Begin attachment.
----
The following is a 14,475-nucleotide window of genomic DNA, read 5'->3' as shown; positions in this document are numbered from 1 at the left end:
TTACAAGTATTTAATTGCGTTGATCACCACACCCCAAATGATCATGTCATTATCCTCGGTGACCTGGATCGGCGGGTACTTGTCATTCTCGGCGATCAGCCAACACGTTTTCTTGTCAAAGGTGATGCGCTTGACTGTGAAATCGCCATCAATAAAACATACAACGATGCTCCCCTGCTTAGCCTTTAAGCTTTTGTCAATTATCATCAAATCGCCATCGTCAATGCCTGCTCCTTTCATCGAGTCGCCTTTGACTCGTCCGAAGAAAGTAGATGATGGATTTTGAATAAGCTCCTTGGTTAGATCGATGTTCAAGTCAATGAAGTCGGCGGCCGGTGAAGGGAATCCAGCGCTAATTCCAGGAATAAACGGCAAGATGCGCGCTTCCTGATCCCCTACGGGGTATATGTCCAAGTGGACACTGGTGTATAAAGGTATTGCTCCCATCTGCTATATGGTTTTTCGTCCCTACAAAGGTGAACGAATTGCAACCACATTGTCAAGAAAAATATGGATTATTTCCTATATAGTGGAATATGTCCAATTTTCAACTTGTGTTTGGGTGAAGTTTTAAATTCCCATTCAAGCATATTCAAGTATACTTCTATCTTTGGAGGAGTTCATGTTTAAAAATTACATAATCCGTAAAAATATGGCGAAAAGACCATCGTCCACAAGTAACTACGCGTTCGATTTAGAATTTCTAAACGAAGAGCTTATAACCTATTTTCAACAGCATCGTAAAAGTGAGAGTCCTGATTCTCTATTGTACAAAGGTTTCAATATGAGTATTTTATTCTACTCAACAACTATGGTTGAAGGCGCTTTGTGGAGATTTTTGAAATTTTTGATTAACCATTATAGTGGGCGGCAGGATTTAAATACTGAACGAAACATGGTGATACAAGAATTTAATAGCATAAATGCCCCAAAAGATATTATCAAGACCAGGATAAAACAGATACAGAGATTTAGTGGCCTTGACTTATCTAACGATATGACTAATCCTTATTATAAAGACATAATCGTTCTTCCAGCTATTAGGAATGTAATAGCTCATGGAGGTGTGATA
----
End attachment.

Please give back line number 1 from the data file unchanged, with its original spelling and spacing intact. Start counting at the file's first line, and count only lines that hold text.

The following is a 14,475-nucleotide window of genomic DNA, read 5'->3' as shown; positions in this document are numbered from 1 at the left end: